Friday, July 27, 2007

News Flash: Lofton to Cleveland.

Well, the floodgates are down. Rushing water incoming.
As I've stated in the past, I'm generally happy with what Kenny Lofton has provided for this year. It's good to see I'm not the only one, as today Cleveland pulled the trigger on a deal with Texas, making the swap for 23 year old High-A catcher Maximiliano (wow, I love that name) Ramirez. Frankly I'm puzzled that the Tribe went after Lofton, their outfield situation is quite good and they probably aren't considering Lofton for a role greater than pinch runner and occasional corner outfielder. But I'm not one to complain.

There's not much out there on Ramirez. We do know that he's a very good hitter (.303/.408/.505), was drafted as a third baseman and is an abysmal catcher. He was sent over in the Bob Wickman deal of last season, one in a plethora of promising Braves prospects behind the plate. Ramirez is probably two years away, and will likely have transitioned to a corner infield position by then.

The return doesn't blow me away, but anyone convinced by reports that the Rangers were insistent on Andrew Miller is incredibly thick. Lofton wasn't going to contribute to a playoff run here, and I'm glad that he goes somewhere where he has a chance to obtain that long-awaited ring. I don't believe Cleveland can win it all this year with only two starters of any repute, but if they surprise me, great.

Look at the above poll for the latest Teixeira rumors.

Wednesday, July 25, 2007

Jon Daniels Report Card: Free Agent Signings

Jon Daniels has done his utmost to deviate from the mistakes of his predecessor. He's been accessible almost to a fault, personable, friendly. His hire heralded change, and as stated in past posts, change as a concept was the important value at that time, not necessarily the specifics of the change itself. JD's held true to expectations in that regard- although all required to be different from Hart was an occasional interview with a local sports show and being seen outside of one's basement or the local golf course without a security detail.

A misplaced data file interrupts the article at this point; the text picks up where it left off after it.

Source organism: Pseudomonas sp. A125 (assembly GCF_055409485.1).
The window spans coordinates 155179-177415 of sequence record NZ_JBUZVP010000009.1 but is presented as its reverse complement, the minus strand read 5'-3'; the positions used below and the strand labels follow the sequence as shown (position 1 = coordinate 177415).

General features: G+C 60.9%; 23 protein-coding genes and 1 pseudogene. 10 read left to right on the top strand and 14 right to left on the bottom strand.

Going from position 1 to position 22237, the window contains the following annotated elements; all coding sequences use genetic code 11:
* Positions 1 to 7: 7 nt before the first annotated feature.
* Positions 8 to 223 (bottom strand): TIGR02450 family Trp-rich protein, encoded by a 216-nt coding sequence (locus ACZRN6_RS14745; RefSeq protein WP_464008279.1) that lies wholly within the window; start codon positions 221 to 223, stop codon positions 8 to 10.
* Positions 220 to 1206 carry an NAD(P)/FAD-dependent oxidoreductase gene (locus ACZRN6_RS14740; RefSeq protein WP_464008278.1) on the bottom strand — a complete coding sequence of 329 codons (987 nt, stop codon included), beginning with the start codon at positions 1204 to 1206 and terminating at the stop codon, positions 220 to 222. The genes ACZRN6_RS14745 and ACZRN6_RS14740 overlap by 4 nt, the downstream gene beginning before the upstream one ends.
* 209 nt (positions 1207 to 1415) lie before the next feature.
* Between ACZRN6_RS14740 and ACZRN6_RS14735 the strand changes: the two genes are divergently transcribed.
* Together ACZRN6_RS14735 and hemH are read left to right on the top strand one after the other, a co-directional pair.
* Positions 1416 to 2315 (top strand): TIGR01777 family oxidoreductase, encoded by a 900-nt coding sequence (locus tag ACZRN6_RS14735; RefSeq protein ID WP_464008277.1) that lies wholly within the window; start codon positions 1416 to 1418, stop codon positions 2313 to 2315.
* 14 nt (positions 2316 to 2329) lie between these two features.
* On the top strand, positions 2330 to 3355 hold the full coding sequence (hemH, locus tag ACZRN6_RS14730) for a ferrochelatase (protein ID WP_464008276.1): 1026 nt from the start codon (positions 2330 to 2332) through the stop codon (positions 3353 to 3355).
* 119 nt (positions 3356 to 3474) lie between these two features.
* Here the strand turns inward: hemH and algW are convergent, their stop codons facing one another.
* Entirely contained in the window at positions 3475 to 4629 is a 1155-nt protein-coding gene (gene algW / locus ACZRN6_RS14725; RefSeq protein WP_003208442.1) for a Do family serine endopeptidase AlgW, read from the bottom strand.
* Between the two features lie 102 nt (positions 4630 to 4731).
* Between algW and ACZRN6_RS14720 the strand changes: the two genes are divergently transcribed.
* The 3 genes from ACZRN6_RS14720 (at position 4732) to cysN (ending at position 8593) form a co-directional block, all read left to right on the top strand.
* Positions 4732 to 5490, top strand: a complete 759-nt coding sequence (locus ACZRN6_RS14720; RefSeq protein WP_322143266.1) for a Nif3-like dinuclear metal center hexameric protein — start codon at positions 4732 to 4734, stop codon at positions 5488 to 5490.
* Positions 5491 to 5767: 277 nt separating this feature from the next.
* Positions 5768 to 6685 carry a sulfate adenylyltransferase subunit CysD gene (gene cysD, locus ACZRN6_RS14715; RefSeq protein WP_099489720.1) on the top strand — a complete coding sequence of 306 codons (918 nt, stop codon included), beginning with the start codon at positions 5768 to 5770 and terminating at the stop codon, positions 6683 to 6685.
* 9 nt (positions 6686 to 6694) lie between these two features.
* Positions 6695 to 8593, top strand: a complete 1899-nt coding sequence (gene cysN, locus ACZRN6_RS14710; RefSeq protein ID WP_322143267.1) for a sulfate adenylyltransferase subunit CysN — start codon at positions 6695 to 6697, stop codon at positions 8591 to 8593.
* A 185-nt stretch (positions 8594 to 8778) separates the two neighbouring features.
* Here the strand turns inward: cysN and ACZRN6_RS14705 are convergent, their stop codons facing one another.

Alas, Daniels has encountered the difficulties that most young GMs do. His most significant moves have backfired horribly, and he's failed in his attempts make any full-blown successes when it comes to player swaps. The biggest victory is probably the swap that brought in Vicente Padilla for Ricardo Rodriguez, and seeing as Padilla is now collecting a monstrous paycheck to pitch in AAA, it may have been subtraction by addition.

But when Daniels is critiqued, most fail to mention one facet of the three-cornered job. The 3 major parts of a GM's job are, obviously, Trades, Contracts, and Drafts. It is far too early to gauge JD's evaluation of amateur talent, but what of his decisions as they pertained to players on the free agent market?

Let's begin with the current staff 'ace'. Kevin Milwood was the best in a limited crop of pitchers willing to come to Texas, coming off a year during which he led the American League in ERA with the Indians. Milwood was in his prime, wanted to come here, and carried a general reputation of consistency. In his first year with the Rangers, Milwood posted a mediocre ERA of 4.52, but won 16 games and ate up 215 innings. The first stat is obviously unimpressive, but one must consider that Milwood was pitching half of his games in the hitter's altar that is TBIA.What he did was give the team a chance to win nearly every time he stepped on the hill, as well as represent that necessary Rock of Gibraltar that could pitch 7 innings and give the bullpen necessary time off. During this season Milwood's been somewhat rocky, although a lot of that can be attributed to early injury problems. All in all, quite reasonable these days for 12 million dollars a year.

While not free agents per se, Gary Matthews and Mark Derosa could have been let go by the Rangers with very few batting an eye. While JD can't fully take credit for bringing them back, then, he certainly contributed to the decision. And seeing as these two signed for barely above the minimum and posted years worthy of compensatory picks in this past draft, I'd have to assign a solid A for both contracts.

Now let us move on to this past offseason. JD let a significant portion of the team, but brought on some worthy replacements. The grading will represent not only the players brought in, but those let go. Let's therefore begin with:

Carlos Lee to Houston. We all knew when the trade was made that the chances of bringing Lee back were very slim. He got a ridiculous deal worth 10 digits from Houston, and while he's been good the Rangers certainly can't be faulted for taking their two picks and parting ways. I'd give him more points here, but it wasn't really a difficult decision to make.

Derosa to the Infant Animals: Personally, I was all for bringing the super-utilityman back. But if he wasn't going to contend for a starting job here, letting him go was the right decision. He got 3 years and 13 million from the Cubbies, and I don't fault them for the decision. I can't fault JD for his, though.

Gary Matthews Jr. to the Halos: One of the most trigger-happy moves I've seen in some time, from an unlikely source. Bill Stoneman has a hard-earned reputation as a methodical, obstinate, traditional Gm unwilling to make controversial decisions. But he gave 50 million dollars to the former ranger centerfielder; the career journeyman coming off of one all-star caliber year. Matching Anaheim's offer would have been asinine. GMJ is a good player, but not worth anywhere near 10 mil a year.